What 4 Pros Learned Dancing "Nutcracker" Roles They Weren't Excited About As Kids
You have your heart set on a role. Casting goes up. You’re crushed. Not only were you passed over for the part you were hoping for, but you’re definitely not excited about the role you received.
You’re in good company—nearly every dancer has gone through this. We spoke with four professionals about their less-than-desired Nutcracker roles growing up, and asked them to reflect on what they learned from the experience.
Katherine Lawrence, Ballet West principal dancer
Katherine Lawrence and Chase O’Connell in Ballet West’s Nutcracker.
Beau Pearson, Courtesy Ballet West
When I was 8, I began performing in the party scene with Connecticut Ballet. This was exciting, because party scene roles were usually for older kids. Because of this opportunity and others I received over the next few years, I believed I was on the trajectory to be Clara.
Then, when I was 12, one of my good friends was cast as Clara and I was cast as a Soldier. I was pretty devastated. My mom was in the hospital at the time the casting went up, but afterwards she took me on a trip to the beach and had a long talk with me about how all roles in Nutcracker were important. This helped me a lot. During rehearsals, I began to learn how to perform in a unit and experienced the camaraderie of the corps de ballet. By the time we came to the performances, I was really enjoying the role: the sense of moving together with other dancers, staying in line together and staying strong together. Now, when I watch classics such as Giselle and La Bayadère I feel that the strength of the corps is what really reflects on the quality of the company.
Sam Ainley, Carolina Ballet soloist
Sam Ainley partners Alyssa Pilger in Carolina Ballet’s Nutcracker.
Jason Pescasio, Courtesy Carolina Ballet
When I was 13, I was cast as a Big Mouse in Sacramento Ballet’s Nutcracker. I was extremely disappointed, because I was hoping to be a Party Child again, like all my friends. All of a sudden, I was in rehearsals with only a few older, upper-level boys who I’d never talked to before. Some of the other mice were danced by apprentices from the company.
A teenage Ainley rehearses his role of a Big Mouse for Sacramento Ballet’s Nutcracker.
I was very nervous at my first rehearsal; I was quiet and stayed in the back of the studio. The role consisted of many different types of jumps, most of which I had never attempted. The older boys taught me some of the more advanced choreography before the director came to the studio for rehearsal. It was at this point that I realized how much I enjoyed jumping. With the help of the director telling me “Up!”, the height and technique of my jumps began to improve. After my third rehearsal, I thought, This is working! The coordination of jumping felt extremely natural, and I began to integrate these lessons into my daily technique classes. If I hadn’t received a role I didn’t want, I may not have discovered my love of jumping so early in my training.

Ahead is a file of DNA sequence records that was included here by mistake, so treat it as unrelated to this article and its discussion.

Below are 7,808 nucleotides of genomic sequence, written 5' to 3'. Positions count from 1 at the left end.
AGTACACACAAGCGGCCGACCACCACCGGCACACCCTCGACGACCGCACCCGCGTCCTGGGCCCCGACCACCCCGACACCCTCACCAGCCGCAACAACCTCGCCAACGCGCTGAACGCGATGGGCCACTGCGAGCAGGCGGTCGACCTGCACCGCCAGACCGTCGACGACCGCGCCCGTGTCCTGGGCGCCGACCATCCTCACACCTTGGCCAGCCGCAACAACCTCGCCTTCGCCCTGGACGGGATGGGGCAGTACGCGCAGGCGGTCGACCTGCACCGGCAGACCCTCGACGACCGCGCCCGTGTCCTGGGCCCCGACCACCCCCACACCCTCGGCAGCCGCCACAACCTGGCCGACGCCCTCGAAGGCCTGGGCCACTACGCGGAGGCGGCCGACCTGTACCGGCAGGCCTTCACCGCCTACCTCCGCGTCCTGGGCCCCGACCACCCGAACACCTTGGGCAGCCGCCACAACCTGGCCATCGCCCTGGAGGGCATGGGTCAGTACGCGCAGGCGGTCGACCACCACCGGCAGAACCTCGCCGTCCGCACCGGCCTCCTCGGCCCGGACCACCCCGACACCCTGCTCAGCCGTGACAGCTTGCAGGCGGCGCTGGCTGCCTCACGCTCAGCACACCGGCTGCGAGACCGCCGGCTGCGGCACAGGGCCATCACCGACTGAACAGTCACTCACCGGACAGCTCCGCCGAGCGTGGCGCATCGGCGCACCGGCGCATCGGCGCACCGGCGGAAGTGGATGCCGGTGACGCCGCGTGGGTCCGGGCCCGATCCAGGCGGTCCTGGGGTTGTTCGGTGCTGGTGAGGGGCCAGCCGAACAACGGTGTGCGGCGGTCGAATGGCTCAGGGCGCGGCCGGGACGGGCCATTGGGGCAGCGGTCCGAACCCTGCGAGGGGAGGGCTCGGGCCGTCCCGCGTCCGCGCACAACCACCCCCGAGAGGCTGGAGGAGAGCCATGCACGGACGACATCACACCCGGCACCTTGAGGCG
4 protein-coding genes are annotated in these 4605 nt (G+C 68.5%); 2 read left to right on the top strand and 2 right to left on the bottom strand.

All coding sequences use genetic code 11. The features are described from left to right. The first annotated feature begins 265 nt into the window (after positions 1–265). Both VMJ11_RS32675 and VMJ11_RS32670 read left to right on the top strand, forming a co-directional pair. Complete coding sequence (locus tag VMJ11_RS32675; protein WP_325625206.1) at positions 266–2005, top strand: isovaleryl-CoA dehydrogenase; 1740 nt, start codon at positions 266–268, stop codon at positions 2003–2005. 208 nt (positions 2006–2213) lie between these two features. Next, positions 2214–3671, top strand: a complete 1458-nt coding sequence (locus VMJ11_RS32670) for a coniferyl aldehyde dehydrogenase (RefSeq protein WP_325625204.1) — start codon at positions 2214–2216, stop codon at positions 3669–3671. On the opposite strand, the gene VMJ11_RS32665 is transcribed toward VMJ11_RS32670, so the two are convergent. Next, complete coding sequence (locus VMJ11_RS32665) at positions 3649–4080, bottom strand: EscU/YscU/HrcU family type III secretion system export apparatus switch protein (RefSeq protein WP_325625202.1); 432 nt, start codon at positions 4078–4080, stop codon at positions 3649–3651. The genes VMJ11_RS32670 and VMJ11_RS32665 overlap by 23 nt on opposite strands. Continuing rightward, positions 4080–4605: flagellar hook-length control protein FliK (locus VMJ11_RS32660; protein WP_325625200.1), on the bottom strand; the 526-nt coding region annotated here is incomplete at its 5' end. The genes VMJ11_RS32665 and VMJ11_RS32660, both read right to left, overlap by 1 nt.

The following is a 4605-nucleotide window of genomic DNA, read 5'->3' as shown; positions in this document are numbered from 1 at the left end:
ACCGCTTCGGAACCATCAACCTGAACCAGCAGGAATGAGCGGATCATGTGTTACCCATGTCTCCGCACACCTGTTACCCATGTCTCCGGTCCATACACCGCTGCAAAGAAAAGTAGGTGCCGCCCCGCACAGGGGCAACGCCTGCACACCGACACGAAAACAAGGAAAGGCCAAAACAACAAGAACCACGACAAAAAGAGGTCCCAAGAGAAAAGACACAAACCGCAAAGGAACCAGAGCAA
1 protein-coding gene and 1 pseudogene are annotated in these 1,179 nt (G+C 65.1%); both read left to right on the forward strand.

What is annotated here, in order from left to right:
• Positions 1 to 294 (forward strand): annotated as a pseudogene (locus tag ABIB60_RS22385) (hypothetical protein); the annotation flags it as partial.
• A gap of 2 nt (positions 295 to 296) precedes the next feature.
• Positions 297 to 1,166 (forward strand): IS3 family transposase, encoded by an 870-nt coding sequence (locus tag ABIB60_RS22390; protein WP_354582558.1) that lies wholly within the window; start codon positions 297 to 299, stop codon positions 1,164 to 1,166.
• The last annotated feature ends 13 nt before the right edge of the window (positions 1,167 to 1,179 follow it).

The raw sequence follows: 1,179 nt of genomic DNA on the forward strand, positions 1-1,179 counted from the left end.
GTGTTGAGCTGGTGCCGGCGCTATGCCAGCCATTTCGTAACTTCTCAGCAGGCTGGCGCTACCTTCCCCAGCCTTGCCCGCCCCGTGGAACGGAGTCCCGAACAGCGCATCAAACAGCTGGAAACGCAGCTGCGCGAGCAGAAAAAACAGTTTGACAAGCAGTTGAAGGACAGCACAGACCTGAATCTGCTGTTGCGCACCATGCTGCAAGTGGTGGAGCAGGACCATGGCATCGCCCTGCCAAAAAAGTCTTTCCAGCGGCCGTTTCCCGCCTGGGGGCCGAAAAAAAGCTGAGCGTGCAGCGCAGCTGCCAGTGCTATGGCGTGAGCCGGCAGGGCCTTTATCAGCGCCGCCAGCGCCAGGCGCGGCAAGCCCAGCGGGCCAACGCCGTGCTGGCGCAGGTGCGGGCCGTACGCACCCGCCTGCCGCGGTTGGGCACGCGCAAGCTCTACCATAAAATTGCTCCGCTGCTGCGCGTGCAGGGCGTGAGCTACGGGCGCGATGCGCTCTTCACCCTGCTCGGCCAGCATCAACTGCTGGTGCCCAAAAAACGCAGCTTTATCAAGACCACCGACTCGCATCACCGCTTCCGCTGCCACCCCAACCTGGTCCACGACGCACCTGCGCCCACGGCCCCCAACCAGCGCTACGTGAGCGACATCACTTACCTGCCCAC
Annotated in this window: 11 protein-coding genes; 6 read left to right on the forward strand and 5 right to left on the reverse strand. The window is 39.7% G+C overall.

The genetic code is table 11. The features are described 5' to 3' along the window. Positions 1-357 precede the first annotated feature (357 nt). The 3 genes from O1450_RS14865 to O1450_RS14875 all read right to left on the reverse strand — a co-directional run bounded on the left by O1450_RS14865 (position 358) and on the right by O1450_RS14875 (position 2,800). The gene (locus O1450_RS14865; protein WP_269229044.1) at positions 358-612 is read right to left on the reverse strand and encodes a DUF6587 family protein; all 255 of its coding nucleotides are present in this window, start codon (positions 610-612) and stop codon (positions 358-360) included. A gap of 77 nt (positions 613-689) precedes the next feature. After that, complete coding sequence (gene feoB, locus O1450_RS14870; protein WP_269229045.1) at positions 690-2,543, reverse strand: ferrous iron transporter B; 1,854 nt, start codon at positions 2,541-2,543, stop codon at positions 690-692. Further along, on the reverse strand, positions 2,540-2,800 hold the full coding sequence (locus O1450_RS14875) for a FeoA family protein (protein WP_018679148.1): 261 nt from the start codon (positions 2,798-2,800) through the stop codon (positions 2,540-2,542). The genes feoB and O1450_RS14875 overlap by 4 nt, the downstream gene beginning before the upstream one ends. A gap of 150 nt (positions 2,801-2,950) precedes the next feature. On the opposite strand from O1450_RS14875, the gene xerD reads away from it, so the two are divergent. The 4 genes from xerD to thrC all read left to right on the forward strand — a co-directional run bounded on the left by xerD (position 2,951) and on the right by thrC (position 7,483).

Elizabeth Powell, San Francisco Ballet soloist
Elizabeth Powell in San Francisco Ballet’s Nutcracker.
Erik Tomasson, Courtesy SFB.
For my very first Nutcracker at Boston Ballet as a student, I really wanted to be cast as a Toy Doll. In the production at that time, each of the dolls represented one of the dancers from the Act II divertissements. You could not only feel like you were representing a ballerina, but you also got to be carried by the big mice in the battle, so there was interaction with company members. I really hoped to be the doll representing Flowers or Arabian. Instead I was cast as the Baby Mouse.
Powell as the Baby Mouse from Nutcracker.
But in this role, I found some of the things I was looking forward to in the Toy Doll part. The Baby Mouse also got to be in the battle scene and be carried around by big mice. What was even more exciting was that there was only one Baby Mouse, so it was like its own little solo part. Moreover, I was just thrilled and grateful to be in Boston Ballet’s Nutcracker. It’s a big production and lots of kids who tried out weren’t selected. I had auditioned the year before and wasn’t cast, so it was a lesson in gratitude. I ended up loving the part.
Chandler Proctor, Tulsa Ballet demi-soloist
Chandler Proctor (jumping) in Tulsa Ballet’s Nutcracker.
Andrew Weeks, Courtesy Tulsa Ballet.
When I was 14 at the International Ballet Academy in North Carolina, I wanted to perform in the Russian dance in Nutcracker—I liked roles with jumps and turns. Instead, I was cast in the Snow Scene pas de deux. I wasn’t really interested in partnering at the time and didn’t think this role would be exciting. I also didn’t have much pas de deux experience and felt like the casting was a mistake. I struggled in rehearsals and couldn’t do any of the lifts.
Fourteen-year-old Proctor partners his classmate in the Snow Scene from the International Ballet Academy’s Nutcracker.
I went home one day and expressed my frustration to my dad. He suggested we start working out together and lifting weights to help build my upper-body strength. He bought some weights and we worked out every day and I got stronger. I started to get better at lifting my partner. I remember the feeling of accomplishment on the day I finally was able to do the arabesque press lift. My coach also helped me not to be shy about partnering and taught me that, together, my partner and I should dance as one person. As a male dancer, partnering is a very important skill and this role helped me learn that.